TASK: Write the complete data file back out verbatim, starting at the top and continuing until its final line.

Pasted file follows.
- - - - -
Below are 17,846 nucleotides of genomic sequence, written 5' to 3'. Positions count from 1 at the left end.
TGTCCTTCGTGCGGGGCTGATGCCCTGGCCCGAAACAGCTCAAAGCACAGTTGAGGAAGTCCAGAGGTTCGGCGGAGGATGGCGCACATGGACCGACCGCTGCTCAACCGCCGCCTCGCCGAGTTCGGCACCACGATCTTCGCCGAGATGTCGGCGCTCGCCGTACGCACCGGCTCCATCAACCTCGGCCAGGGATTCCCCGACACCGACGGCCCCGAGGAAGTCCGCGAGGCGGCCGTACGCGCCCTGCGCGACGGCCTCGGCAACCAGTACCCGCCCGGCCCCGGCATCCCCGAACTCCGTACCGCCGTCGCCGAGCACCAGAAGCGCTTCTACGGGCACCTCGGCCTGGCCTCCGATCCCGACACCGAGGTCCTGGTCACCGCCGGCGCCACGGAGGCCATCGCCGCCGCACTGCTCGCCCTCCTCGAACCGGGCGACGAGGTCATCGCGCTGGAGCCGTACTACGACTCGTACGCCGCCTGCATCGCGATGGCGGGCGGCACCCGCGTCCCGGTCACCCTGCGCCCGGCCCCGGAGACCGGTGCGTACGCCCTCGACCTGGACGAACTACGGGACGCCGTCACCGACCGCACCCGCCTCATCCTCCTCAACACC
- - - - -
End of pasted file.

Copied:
Below are 17,846 nucleotides of genomic sequence, written 5' to 3'. Positions count from 1 at the left end.
TGTCCTTCGTGCGGGGCTGATGCCCTGGCCCGAAACAGCTCAAAGCACAGTTGAGGAAGTCCAGAGGTTCGGCGGAGGATGGCGCACATGGACCGACCGCTGCTCAACCGCCGCCTCGCCGAGTTCGGCACCACGATCTTCGCCGAGATGTCGGCGCTCGCCGTACGCACCGGCTCCATCAACCTCGGCCAGGGATTCCCCGACACCGACGGCCCCGAGGAAGTCCGCGAGGCGGCCGTACGCGCCCTGCGCGACGGCCTCGGCAACCAGTACCCGCCCGGCCCCGGCATCCCCGAACTCCGTACCGCCGTCGCCGAGCACCAGAAGCGCTTCTACGGGCACCTCGGCCTGGCCTCCGATCCCGACACCGAGGTCCTGGTCACCGCCGGCGCCACGGAGGCCATCGCCGCCGCACTGCTCGCCCTCCTCGAACCGGGCGACGAGGTCATCGCGCTGGAGCCGTACTACGACTCGTACGCCGCCTGCATCGCGATGGCGGGCGGCACCCGCGTCCCGGTCACCCTGCGCCCGGCCCCGGAGACCGGTGCGTACGCCCTCGACCTGGACGAACTACGGGACGCCGTCACCGACCGCACCCGCCTCATCCTCCTCAACACC